The other secret to a good homemade turkey breakfast sausage is to season it heavily, with multiple herbs and spices. Even better with a pinch of salty and a pinch of sweet. Extra-lean ground turkey takes on the flavor of whatever you season it with, otherwise it tastes like, well, nothing really. But the good news is, that’s exactly why you can make ground turkey taste a lot like real sausage – as in pork sausage. 99% fat free ground turkey is your culinary blank canvass.
You’ll find dozens of variations on homemade turkey sausage all over the web. While they have some commonalities, the seasonings vary a lot. Ground sage seems to be a fixture in most of them. You’ll even see sage in the ingredients list of the store-bought turkey sausage. I also used marjoram. Some recipes call for thyme as well, but when I made my first few batches of these patties, I had been using tons of thyme on everything so I wanted a thyme out. (That was a terrible pun, I know).
The main thing is to use a lot of different herbs and spices. If in doubt, my advice is to use more seasonings and larger amounts of them, especially if you like them. I also used garlic powder and onion powder, which you don’t see in every recipe, and of course black pepper is a must as well. For a little bit of heat, I added red pepper flakes. 1/4 tsp will give you a hint of heat. 1/2 a tsp will leave some spicy heat lingering in your mouth when you’re done eating. Use more if you want it atomic hot (or add cayenne powder).
Salt is a must, and when you do homemade, you get to control the amount and stay well within healthy daily limits. Remember those preservative-free store-bought sausages I mentioned? They still have 420 milligrams of sodium per patty. If you want a proper muscle-building dose of protein, you need two to three patties (three will get you to 30 grams of protein), but then you also get 1260 milligrams of sodium and 330 calories as part of the bargain. That’s the nature of the packaged, processed foods beast.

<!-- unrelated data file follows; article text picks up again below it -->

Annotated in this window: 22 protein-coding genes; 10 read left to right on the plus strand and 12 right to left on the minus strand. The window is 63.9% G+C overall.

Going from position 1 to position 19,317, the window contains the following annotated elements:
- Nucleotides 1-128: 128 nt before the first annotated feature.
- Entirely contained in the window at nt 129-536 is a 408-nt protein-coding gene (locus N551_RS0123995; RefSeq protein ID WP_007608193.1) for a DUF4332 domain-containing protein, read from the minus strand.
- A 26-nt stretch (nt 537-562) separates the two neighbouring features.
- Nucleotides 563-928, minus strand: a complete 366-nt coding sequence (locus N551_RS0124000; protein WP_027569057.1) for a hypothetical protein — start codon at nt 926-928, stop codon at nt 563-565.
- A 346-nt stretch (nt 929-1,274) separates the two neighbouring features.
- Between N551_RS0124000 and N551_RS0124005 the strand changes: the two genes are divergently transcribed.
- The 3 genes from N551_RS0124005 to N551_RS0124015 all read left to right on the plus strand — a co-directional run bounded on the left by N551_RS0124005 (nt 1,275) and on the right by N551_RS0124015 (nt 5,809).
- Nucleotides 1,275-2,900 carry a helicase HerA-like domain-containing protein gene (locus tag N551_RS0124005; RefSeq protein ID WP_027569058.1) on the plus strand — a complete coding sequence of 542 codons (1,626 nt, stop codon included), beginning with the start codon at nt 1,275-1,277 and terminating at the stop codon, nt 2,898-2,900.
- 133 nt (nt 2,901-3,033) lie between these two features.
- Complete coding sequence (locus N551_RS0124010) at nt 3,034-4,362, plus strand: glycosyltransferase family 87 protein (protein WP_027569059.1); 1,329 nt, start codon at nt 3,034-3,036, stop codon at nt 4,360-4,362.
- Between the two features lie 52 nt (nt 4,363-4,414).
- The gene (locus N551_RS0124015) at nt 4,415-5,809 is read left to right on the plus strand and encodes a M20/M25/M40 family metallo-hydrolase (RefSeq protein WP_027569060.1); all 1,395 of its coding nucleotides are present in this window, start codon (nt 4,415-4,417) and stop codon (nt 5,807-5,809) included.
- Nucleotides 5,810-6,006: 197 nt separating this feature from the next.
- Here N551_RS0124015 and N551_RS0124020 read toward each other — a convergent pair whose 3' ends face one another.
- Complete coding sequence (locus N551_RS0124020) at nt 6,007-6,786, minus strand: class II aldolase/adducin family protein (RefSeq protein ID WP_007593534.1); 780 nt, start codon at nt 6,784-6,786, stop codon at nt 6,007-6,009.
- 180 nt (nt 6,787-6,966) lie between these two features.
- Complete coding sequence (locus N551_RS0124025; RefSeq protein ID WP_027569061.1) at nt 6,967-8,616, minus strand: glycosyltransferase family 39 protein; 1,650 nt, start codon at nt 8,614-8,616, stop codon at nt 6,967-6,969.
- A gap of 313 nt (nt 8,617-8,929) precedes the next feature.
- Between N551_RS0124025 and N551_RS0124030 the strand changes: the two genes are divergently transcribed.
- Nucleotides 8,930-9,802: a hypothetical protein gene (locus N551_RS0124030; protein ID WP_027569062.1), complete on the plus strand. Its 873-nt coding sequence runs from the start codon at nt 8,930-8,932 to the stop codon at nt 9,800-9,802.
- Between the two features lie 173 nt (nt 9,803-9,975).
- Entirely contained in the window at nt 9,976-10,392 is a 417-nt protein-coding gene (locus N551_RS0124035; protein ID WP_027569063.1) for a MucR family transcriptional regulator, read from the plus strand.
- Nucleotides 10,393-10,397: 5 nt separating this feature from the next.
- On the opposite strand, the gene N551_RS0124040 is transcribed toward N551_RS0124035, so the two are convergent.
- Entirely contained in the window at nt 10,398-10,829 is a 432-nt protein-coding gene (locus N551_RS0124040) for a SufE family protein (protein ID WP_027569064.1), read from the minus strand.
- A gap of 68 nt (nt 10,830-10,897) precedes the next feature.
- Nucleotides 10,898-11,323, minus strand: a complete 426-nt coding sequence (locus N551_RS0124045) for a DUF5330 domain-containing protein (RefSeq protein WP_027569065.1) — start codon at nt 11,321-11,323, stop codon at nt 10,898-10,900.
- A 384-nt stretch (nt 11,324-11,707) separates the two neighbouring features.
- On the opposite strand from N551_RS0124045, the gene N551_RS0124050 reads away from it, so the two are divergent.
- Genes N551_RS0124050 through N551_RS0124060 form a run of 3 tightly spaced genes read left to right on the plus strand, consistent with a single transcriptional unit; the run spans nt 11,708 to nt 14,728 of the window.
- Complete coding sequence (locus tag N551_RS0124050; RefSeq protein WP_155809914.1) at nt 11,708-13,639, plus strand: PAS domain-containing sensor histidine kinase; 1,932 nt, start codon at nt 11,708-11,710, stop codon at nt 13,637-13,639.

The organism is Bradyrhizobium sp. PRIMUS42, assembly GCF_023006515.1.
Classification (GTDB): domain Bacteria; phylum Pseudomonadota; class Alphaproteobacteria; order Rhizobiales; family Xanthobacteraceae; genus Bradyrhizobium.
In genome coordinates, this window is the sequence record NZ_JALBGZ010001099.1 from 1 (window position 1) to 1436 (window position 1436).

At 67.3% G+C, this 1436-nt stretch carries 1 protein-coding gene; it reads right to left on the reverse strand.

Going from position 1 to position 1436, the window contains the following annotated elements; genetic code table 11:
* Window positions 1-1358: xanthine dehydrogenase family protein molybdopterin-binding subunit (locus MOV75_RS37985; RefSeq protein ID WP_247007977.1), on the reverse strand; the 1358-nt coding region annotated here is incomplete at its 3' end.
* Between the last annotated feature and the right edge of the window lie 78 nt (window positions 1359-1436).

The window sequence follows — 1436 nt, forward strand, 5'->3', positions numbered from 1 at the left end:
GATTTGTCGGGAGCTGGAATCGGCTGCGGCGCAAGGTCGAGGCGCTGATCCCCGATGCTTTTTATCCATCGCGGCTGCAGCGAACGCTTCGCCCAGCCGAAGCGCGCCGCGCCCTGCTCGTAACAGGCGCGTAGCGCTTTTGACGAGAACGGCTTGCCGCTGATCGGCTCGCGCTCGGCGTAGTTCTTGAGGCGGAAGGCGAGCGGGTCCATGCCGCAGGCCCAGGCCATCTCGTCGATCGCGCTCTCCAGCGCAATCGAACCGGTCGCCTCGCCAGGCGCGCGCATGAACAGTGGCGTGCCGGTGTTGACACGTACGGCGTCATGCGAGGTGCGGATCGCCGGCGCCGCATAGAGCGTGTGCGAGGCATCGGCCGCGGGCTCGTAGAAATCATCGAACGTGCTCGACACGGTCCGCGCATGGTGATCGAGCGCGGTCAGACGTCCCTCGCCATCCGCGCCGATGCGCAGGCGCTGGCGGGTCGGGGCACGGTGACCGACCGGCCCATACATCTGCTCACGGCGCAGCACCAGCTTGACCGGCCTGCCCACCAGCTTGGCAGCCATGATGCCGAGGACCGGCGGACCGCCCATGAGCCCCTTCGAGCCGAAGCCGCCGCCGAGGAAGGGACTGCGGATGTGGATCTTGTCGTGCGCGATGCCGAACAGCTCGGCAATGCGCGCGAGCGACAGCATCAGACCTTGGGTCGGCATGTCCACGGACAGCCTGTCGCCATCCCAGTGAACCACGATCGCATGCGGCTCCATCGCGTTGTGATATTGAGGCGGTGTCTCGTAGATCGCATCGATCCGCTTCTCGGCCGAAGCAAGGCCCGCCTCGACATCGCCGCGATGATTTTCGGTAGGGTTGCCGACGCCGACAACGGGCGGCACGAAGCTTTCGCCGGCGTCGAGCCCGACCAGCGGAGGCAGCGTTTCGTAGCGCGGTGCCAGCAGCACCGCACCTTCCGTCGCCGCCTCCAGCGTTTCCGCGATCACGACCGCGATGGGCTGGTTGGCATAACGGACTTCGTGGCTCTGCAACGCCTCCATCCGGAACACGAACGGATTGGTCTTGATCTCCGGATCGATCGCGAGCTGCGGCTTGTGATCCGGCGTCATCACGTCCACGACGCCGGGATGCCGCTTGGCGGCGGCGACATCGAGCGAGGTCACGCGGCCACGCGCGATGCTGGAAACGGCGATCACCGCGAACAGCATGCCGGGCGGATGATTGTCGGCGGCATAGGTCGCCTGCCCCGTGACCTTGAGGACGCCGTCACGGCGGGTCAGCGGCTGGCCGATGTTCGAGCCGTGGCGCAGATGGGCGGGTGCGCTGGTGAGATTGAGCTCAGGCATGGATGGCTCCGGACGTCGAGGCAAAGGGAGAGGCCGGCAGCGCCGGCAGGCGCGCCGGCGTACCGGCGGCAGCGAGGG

I used a half a teaspoon of salt, which is 1150 milligrams of sodium in the whole batch. Divided by 8 patties, you get only 144 milligrams of added sodium in these homemade sausage patties. In fact, when you look at that, you might even be tempted to use a little more salt especially if you’re wondering why your homemade patties don’t taste quite like the ones out of the box. We must confess, salt makes plain ole’ lean ground turkey recipes taste better. Also, my patties clock in at only 74 calories each.
I just cut your calories by 33% and your sodium by 800%. You’re welcome.
This batch of ingredients makes 8 patties, about 2 to 2.5 inches across. You can eyeball it when you form the patties, or use a 1/4 cup to measure the turkey mixture and it will help you portion the batch into 8 equal patties almost exactly.
Cooking time can vary based on your cookware and stovetop. Between 4 and 5 minutes seems to do it for me. You can tell they are done when they start browning in spots, but are not burning. They can start burning quickly if you take your eye off the ball. Also, you might need slightly less time on the second side after you flip. (Like 5 minutes for side one and 4 minutes for side two).
These homemade breakfast turkey sausages are a pure protein food. For a complete meal, serve with healthy pancakes, a bowl of oats or whole grain cereal or with whole grain English muffins or toast. Maybe some fruit too.
Here’s another tip for improving your macros: Most diet and recipe books will tell you that a “portion” or “serving” of eggs is two of them, three at the most. If you track macros, you may have discovered that this quantity of eggs will leave your protein short for a meal. A whole egg, even an extra large, only has about 7 grams of protein. If you eat enough whole eggs to get a physique-athlete-sized serving of protein, you get a lot of calories and fat as part of the bargain. This is exactly why so many bodybuilders who are cutting eat a lot of egg whites.